Malaria is anacute febrile, mosquito-borne blood disease caused by a Plasmodium parasite. Itis transmitted to humans through the bite of the female Anopheles mosquito. AsP.
falciparum matures the infected erythrocytes adhere to microvascularendothelium, a term coined cytoadherence, they constrain vascular function andreduce perfusion. The extent to which the vital organs are affected determinethe clinical pattern and outcome of severe falciparum malaria. 1 According toWHO, 216 million cases of malaria were reported globally and caused 445,000deaths, thus effectively passing as an alarming epidemic. As per the latestreport of WHO-UNICEF, India is third among 15 countries having the highestcases of morbidity and mortality due to malaria.
2 Somepopulation groups like infants, children under 5 years of age and patients withHIV/AIDS are at a greater risk of contracting malaria.3Pregnantwomen, especially primigravid women, are up to 10 times more likely to contractmalaria. Gravid women also have a greater tendency to develop severe malaria.4 Malaria isconsidered uncomplicated when symptoms are present but there are no clinical orlaboratory signs to indicate severity or dysfunction of organs. Severemalaria typically occurs as a progression of uncomplicated malaria. P. falciparum can cause severe malaria because it multiples rapidly inthe blood, and can thus cause severe blood loss (anemia).
Antimalarialdrugs are used to to curb various symptoms of malaria as well as eradicate theparasite. Current practice in treating cases ofmalaria is based on the concept of combination therapy (e.g., Coartem). This regimenoffers several advantages, some of them being reduced risk of treatmentfailure, reduced risk of developing resistance, enhanced convenience, andreduced side-effects.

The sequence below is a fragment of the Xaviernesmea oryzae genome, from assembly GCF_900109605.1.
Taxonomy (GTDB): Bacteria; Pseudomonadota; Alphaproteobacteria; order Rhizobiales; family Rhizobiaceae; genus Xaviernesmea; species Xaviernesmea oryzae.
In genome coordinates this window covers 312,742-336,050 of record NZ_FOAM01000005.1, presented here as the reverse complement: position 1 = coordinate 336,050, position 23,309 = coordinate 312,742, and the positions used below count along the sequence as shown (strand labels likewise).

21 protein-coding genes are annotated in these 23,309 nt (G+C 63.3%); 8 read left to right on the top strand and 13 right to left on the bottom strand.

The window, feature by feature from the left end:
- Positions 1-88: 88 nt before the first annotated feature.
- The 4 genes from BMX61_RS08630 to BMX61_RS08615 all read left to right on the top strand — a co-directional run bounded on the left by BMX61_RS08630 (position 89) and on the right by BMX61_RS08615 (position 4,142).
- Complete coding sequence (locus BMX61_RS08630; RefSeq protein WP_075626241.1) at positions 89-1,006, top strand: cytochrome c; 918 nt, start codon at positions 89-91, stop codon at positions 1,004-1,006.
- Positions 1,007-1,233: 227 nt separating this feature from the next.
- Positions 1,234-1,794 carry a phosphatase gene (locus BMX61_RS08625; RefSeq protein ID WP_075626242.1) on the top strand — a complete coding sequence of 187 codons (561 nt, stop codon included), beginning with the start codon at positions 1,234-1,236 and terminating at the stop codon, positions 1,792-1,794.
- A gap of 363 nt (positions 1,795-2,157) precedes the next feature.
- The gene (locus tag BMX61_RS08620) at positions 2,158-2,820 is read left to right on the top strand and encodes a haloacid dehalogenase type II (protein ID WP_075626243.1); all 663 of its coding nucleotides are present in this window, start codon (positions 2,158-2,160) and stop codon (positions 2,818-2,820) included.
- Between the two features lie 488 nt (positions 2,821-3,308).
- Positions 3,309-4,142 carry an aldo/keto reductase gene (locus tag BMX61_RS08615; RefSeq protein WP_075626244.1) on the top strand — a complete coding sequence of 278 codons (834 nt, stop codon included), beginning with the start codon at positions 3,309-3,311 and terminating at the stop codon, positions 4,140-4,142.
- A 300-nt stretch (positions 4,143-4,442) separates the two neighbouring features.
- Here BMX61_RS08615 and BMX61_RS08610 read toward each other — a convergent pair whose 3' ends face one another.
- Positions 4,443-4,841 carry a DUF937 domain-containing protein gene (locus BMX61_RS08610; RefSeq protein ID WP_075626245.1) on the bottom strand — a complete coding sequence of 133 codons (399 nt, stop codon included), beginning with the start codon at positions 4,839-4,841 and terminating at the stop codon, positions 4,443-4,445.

5 Parasite clearance rates are chief measures of anti-malarial drugefficacy. They are particularly important in the assessment of artemisininresistance. 6 In the erythrocytic schizogony cycle, artemisinins exert actionon a wide range of stages-from ring forms to early schizonts, thus have thebroadest time window of anitmalarial actions.
7 WHO recommendsartemisinin-based combination therapies (ACTs) for the treatment ofuncomplicated malaria caused by the P.falciparum parasite. By combining 2 active ingredients with differentmechanisms of action. The choice of ACT should be based on the results oftherapeutic efficacy studies aga inst local strains of P. falciparum malaria.
Fever is themost common sign during an acute malarial attack and can be accompanied byother auxillary symptoms such as headache, diarrhea, abdominal pain, vomiting,and nausea. 8 The Indianstudies on fever and parasite clearance on patients receiving ACT isinadequate, hence this study is requisite for establishing a correlationbetween the drug being administered and it’s outcome.